HIV Articles  
How Safe Are Facial Injectables?
  "Face Time: The New Injectables"
In Wake of Botox Craze, a Raft Of Treatments Hit Market; Sorting Through the Choices

November 14, 2006; Page D1
When the Food and Drug Administration approved Botox for cosmetic use in 2002, the agency unwittingly helped launch a cultural phenomenon. Botox parties, Botox gift cards, Botox jokes.
The intense popularity of Botox, an injectable muscle relaxant for smoothing foreheads and crows' feet, also helped spur a whole new medical specialty: facial rejuvenation. Today, a raft of new injectable products are coming to market, promising to fill wrinkles and creases and even reshape noses, chins and cheeks.
On the tail of Botox, which is mainly used around the eyes, came Restylane, a filler used mostly in the lower face. Now Botox maker Allergan Inc. is launching Juvederm to compete with Restylane. A number of older products, such as collagen, are being used in new ways. Scores more are on the horizon as pharmaceutical companies chase the growing number of patients eager for alternatives to invasive plastic surgery.
The injections are no fun -- even painful -- but the results are fairly predictable and quick, and patients don't have to hide out for weeks as they would after surgery.
But as new injectable products emerge, so do questions about safety, efficacy and cost. Most of the treatments are temporary, requiring repeated injections every four to six months to maintain the effects. Maintenance costs can add up -- by one estimate, a combination of Botox with a wrinkle filler could cost $4,500 a year or more. Side effects are usually temporary, but can range from redness and bruising to unsightly bumps under the skin.
Last year, the number of cosmetic surgical procedures actually fell by 5% to 1.8 million compared with five years earlier, according to the American Society of Plastic Surgeons. But over the same period, the number of "minimally invasive procedures" including facial injections and laser treatments, grew 53% to 8.4 million. Some physicians say that the surgery group's figures actually under-report the volume of injectable procedures, which are also available from general practitioners, gynecologists, dentists and nurses in medical spas.
Manufacturers are coming out with injectables that are longer-lasting or even permanent. But some doctors fear there may be tradeoffs between longevity and safety. Products such as Radiesse and Sculptra last a year or so, though they are still approved only for therapeutic uses, such as AIDS-related facial wasting in the case of Sculptra. And there have been scattered reports of adverse events including "granulomas" -- bumps under the skin that form in reaction to the foreign substance in the body. For permanent products such as ArteFill or liquid silicone, there are also questions about how such treatments will wear as a face ages over time.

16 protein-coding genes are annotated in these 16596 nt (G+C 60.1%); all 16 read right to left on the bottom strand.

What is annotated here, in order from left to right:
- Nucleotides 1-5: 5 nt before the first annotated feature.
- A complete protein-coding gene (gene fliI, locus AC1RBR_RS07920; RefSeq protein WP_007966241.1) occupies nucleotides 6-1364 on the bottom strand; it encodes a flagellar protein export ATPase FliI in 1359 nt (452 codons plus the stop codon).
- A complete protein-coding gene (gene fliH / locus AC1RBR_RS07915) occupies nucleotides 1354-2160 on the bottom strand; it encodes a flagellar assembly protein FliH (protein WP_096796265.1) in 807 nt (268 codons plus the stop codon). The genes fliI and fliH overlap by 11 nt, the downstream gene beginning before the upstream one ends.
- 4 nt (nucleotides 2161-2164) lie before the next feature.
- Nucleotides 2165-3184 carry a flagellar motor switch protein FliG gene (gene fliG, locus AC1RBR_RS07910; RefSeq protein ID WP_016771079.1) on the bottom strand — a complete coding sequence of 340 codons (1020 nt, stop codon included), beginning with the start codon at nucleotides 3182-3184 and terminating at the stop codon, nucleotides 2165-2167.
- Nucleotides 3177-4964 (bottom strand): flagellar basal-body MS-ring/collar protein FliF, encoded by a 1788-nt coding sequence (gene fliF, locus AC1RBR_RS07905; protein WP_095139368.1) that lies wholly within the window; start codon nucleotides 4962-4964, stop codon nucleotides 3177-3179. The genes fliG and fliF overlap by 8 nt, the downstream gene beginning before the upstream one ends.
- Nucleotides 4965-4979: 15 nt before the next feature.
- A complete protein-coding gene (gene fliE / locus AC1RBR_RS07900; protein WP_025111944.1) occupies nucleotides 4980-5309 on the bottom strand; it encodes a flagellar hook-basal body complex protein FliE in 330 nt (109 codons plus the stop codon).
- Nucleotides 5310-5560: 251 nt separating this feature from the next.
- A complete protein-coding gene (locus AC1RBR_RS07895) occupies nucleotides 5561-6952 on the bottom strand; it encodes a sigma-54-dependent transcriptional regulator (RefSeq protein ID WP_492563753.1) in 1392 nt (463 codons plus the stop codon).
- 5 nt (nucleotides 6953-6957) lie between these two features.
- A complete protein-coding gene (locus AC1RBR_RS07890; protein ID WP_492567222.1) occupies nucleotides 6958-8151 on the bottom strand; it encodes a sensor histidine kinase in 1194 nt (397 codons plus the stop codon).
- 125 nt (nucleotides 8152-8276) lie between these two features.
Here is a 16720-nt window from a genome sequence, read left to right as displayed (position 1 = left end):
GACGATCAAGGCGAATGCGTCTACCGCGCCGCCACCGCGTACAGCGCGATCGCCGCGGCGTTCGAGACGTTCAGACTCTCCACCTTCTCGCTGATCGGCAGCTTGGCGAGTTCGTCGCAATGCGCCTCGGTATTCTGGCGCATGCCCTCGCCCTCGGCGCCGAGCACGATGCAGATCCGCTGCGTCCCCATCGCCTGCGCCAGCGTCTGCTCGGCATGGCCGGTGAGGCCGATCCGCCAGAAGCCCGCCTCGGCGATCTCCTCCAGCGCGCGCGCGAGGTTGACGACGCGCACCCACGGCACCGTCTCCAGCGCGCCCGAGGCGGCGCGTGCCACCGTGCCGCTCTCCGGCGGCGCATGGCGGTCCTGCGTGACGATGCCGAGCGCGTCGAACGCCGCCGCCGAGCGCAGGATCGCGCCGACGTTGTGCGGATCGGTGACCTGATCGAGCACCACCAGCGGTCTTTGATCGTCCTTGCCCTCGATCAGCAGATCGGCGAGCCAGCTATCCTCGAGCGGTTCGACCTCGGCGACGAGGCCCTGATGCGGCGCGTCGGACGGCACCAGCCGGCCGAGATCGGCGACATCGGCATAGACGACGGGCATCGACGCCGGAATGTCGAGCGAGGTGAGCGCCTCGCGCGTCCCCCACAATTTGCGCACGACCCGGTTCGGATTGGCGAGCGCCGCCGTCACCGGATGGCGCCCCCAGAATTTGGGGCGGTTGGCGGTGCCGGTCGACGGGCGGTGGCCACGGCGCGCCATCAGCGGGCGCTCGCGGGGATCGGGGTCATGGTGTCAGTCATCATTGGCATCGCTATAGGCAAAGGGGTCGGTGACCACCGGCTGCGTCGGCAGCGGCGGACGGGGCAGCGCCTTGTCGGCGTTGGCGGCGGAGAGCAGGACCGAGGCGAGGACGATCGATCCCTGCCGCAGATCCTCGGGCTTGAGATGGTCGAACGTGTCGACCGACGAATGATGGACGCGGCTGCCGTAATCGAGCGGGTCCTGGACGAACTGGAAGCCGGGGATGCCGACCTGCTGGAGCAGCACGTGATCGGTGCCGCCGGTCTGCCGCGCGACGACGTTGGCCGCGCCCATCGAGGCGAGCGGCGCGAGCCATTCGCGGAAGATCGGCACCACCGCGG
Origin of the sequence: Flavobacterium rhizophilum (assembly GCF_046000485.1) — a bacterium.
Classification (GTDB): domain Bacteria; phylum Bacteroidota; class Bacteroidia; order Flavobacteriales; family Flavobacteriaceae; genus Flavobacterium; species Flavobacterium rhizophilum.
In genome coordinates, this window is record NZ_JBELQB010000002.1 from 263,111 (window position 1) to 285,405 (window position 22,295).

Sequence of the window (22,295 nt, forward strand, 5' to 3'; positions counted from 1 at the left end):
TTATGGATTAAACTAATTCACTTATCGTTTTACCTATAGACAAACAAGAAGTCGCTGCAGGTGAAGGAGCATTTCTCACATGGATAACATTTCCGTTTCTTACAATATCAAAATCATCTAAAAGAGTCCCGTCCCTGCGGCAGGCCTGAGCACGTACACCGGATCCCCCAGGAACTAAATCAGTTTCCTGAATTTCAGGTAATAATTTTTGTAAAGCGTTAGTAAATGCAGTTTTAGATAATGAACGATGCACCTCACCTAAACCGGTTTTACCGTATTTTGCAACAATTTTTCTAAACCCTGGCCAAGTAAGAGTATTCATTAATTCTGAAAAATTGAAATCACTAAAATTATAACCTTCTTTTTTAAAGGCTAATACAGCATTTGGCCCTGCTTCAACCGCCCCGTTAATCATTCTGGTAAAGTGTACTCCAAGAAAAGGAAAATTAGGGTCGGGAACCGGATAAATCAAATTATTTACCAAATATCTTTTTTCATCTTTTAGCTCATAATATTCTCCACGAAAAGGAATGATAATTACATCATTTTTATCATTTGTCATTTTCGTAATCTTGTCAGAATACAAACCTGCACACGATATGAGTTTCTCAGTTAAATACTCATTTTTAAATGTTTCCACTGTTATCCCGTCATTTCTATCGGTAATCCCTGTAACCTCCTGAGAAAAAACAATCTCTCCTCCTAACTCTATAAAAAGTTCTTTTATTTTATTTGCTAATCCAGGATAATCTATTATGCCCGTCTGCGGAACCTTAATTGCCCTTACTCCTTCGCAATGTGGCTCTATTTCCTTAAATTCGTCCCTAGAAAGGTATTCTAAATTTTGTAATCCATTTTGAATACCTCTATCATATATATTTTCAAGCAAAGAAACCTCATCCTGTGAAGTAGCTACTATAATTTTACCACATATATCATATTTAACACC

At a recent dermatology meeting in Palm Desert, Calif., one session focused on the safety issue. Amy E. Newburger, a Scarsdale, N.Y., dermatologist who is an FDA consultant, pointed out that there is no global system for reporting so-called adverse events. While some products have been in use for years overseas, she warned, physicians and patients shouldn't draw conclusions from manufacturers' claims about track records of safe use.
In addition, many injectables fall into the same regulatory category as medical devices, and thus the FDA doesn't always subject them to the same rigorous scrutiny as drugs. So, for instance, long-term effects aren't studied as thoroughly. Consumers need to know, stressed Dr. Newburger, that "FDA clearance isn't a Good Housekeeping seal of approval."
Some doctors say that the efficacy and safety of these treatments can depend a great deal on how they are used. The incidence of adverse events is very low when shots are performed by a physician or nurse knowledgeable about facial anatomy, these doctors say. And patients should have realistic expectations about what the products can do. Some work best in deep folds, while others erase small lines, and some can be used together to achieve a certain effect. Here's an overview of the most popular aesthetic injectables, and some that may make it to market soon. Average prices are from the 2005 survey of the American Society of Plastic Surgeons, though consumer prices may vary.
On the Market Now
- Botox: A neurotoxin drug that is by far the most common injectable, with more than three million procedures reported last year. Botox temporarily paralyzes muscles with a series of tiny shots, smoothing frown lines between the eyebrows and crow's feet around the eyes. It is the only neurotoxin approved for cosmetic use in the U.S. Lasts three to four months. Average physician fee: $363. From Allergan Inc., Irvine, Calif.